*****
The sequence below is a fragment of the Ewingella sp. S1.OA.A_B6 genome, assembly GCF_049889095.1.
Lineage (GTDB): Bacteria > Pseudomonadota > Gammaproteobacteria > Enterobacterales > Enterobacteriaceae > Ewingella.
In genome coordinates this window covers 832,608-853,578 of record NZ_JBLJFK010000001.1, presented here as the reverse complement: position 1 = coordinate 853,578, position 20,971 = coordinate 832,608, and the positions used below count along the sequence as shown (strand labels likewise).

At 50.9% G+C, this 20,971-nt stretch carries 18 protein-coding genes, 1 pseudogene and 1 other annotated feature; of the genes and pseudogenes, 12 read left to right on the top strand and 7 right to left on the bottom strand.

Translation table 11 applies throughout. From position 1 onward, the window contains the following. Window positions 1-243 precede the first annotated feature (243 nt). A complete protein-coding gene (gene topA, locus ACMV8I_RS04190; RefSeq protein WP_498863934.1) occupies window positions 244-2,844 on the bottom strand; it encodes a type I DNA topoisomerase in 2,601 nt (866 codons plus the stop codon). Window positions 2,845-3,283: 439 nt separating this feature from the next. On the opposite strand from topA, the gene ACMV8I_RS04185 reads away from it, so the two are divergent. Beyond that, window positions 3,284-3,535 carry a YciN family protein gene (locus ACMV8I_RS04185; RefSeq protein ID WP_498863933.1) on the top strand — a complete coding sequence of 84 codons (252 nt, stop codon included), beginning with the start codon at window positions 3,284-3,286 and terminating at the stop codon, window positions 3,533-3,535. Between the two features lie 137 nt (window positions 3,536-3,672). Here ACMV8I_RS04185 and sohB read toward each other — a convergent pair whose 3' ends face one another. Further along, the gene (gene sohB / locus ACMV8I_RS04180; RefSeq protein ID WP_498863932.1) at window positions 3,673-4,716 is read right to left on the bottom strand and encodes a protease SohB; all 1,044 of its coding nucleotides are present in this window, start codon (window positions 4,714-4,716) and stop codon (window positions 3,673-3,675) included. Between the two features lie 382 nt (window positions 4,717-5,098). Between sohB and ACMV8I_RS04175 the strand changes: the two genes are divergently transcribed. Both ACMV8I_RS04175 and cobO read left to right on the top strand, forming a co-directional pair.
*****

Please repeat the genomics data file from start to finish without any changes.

The sequence below is a fragment of the Ewingella sp. S1.OA.A_B6 genome, assembly GCF_049889095.1.
Lineage (GTDB): Bacteria > Pseudomonadota > Gammaproteobacteria > Enterobacterales > Enterobacteriaceae > Ewingella.
In genome coordinates this window covers 832,608-853,578 of record NZ_JBLJFK010000001.1, presented here as the reverse complement: position 1 = coordinate 853,578, position 20,971 = coordinate 832,608, and the positions used below count along the sequence as shown (strand labels likewise).

At 50.9% G+C, this 20,971-nt stretch carries 18 protein-coding genes, 1 pseudogene and 1 other annotated feature; of the genes and pseudogenes, 12 read left to right on the top strand and 7 right to left on the bottom strand.

Translation table 11 applies throughout. From position 1 onward, the window contains the following. Window positions 1-243 precede the first annotated feature (243 nt). A complete protein-coding gene (gene topA, locus ACMV8I_RS04190; RefSeq protein WP_498863934.1) occupies window positions 244-2,844 on the bottom strand; it encodes a type I DNA topoisomerase in 2,601 nt (866 codons plus the stop codon). Window positions 2,845-3,283: 439 nt separating this feature from the next. On the opposite strand from topA, the gene ACMV8I_RS04185 reads away from it, so the two are divergent. Beyond that, window positions 3,284-3,535 carry a YciN family protein gene (locus ACMV8I_RS04185; RefSeq protein ID WP_498863933.1) on the top strand — a complete coding sequence of 84 codons (252 nt, stop codon included), beginning with the start codon at window positions 3,284-3,286 and terminating at the stop codon, window positions 3,533-3,535. Between the two features lie 137 nt (window positions 3,536-3,672). Here ACMV8I_RS04185 and sohB read toward each other — a convergent pair whose 3' ends face one another. Further along, the gene (gene sohB / locus ACMV8I_RS04180; RefSeq protein ID WP_498863932.1) at window positions 3,673-4,716 is read right to left on the bottom strand and encodes a protease SohB; all 1,044 of its coding nucleotides are present in this window, start codon (window positions 4,714-4,716) and stop codon (window positions 3,673-3,675) included. Between the two features lie 382 nt (window positions 4,717-5,098). Between sohB and ACMV8I_RS04175 the strand changes: the two genes are divergently transcribed. Both ACMV8I_RS04175 and cobO read left to right on the top strand, forming a co-directional pair.